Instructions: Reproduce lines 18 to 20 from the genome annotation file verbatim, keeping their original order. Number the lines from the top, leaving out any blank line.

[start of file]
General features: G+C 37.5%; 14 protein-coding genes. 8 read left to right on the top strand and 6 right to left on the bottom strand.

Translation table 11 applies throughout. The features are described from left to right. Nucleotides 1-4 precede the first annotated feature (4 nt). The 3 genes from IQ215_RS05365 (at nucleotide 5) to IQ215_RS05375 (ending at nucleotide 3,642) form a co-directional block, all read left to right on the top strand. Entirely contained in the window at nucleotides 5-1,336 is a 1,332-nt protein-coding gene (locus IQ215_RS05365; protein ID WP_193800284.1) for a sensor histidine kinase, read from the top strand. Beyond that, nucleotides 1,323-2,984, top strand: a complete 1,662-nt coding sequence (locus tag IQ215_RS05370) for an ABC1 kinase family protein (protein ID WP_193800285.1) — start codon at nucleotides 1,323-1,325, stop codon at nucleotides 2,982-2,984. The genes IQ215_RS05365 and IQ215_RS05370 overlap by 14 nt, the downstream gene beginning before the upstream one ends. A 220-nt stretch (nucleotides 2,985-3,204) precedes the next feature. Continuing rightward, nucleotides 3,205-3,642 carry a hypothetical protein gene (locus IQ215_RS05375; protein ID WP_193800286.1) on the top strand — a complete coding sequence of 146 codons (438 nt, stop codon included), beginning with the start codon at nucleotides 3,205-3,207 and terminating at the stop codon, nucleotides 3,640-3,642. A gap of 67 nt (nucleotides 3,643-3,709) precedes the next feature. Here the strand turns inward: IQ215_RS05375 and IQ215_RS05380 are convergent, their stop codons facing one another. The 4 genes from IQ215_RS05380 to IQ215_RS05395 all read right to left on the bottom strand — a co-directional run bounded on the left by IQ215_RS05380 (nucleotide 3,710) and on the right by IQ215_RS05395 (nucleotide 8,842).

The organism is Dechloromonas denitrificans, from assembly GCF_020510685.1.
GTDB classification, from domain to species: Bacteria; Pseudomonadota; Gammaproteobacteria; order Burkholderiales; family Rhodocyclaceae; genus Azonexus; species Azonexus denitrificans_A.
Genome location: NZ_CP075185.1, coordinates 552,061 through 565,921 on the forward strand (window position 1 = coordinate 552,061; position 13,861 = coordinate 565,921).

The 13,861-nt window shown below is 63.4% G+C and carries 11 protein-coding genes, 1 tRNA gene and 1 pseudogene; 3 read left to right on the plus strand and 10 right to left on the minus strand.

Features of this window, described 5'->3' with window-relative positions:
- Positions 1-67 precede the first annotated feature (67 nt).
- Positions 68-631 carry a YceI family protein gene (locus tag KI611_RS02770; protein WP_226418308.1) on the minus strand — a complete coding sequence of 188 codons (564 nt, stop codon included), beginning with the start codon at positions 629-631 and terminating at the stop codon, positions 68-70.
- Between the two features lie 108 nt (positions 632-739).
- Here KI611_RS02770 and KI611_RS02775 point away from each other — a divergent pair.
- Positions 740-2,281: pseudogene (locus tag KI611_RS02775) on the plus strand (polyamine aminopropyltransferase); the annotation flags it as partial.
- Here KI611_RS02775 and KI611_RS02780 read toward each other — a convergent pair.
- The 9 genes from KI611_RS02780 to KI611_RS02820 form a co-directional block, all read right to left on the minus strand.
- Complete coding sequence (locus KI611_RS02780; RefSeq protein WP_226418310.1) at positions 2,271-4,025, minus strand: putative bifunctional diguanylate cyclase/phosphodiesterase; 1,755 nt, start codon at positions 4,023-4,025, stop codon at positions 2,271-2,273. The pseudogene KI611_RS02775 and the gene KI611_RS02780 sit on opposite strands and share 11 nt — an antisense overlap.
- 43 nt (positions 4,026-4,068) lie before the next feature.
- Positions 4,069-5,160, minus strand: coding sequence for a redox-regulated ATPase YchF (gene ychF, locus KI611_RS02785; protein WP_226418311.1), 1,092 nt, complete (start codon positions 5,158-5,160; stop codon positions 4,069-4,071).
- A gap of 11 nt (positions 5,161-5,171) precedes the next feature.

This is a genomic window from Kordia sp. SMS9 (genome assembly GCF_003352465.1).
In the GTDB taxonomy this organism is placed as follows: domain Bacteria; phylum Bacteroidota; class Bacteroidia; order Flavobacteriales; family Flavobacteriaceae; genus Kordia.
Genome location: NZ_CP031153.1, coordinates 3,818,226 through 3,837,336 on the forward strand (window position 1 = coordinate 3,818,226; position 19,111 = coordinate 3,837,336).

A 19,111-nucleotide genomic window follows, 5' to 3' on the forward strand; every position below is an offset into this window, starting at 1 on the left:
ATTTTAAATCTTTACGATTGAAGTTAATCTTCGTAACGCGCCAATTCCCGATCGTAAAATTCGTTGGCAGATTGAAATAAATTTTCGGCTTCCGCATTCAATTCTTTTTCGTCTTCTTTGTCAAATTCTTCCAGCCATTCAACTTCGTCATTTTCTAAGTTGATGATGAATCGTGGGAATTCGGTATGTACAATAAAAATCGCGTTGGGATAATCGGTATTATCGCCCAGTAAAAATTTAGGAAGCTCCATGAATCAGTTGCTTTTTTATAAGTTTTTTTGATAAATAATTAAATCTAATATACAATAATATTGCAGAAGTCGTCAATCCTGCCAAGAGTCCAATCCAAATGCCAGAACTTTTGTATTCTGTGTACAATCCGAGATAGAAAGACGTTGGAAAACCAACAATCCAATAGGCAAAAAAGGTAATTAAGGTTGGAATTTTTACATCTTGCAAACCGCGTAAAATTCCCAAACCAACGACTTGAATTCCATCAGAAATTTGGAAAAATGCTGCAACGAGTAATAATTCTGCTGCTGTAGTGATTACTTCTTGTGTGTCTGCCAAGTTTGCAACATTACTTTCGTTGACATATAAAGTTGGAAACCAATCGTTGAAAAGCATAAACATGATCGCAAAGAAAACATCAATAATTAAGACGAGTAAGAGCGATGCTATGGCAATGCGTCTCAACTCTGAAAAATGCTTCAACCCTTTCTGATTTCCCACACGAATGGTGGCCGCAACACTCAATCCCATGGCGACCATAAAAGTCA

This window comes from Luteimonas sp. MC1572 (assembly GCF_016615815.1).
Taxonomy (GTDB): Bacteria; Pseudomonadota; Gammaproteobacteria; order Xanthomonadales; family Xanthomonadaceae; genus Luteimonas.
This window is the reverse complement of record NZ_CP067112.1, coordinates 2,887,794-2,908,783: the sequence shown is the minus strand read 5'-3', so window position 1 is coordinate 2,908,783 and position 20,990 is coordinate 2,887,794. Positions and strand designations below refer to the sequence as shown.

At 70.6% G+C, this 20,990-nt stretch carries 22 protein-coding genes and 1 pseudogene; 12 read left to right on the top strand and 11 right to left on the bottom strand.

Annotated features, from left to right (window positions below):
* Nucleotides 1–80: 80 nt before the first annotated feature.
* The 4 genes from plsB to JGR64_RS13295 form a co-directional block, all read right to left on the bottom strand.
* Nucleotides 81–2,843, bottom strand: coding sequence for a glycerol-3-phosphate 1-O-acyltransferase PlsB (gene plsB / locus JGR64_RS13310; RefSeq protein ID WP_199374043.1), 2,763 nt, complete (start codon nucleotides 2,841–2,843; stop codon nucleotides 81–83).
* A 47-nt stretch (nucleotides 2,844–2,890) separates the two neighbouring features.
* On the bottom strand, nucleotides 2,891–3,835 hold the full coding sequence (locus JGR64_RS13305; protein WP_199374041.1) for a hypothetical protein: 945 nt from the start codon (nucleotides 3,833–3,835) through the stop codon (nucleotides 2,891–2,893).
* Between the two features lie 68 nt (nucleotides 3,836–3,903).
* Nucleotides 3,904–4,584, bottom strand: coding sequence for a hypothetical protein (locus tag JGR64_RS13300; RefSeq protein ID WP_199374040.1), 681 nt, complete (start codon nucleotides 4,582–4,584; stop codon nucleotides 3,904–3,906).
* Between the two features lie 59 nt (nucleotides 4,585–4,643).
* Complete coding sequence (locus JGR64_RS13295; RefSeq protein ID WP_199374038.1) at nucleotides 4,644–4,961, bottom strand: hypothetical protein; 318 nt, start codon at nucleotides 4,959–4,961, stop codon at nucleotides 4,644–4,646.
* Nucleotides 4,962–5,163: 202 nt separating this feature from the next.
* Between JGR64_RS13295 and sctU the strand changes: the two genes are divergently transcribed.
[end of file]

- A gap of 11 nt (positions 5,161-5,171) precedes the next feature.

This is a genomic window from Kordia sp. SMS9 (genome assembly GCF_003352465.1).
In the GTDB taxonomy this organism is placed as follows: domain Bacteria; phylum Bacteroidota; class Bacteroidia; order Flavobacteriales; family Flavobacteriaceae; genus Kordia.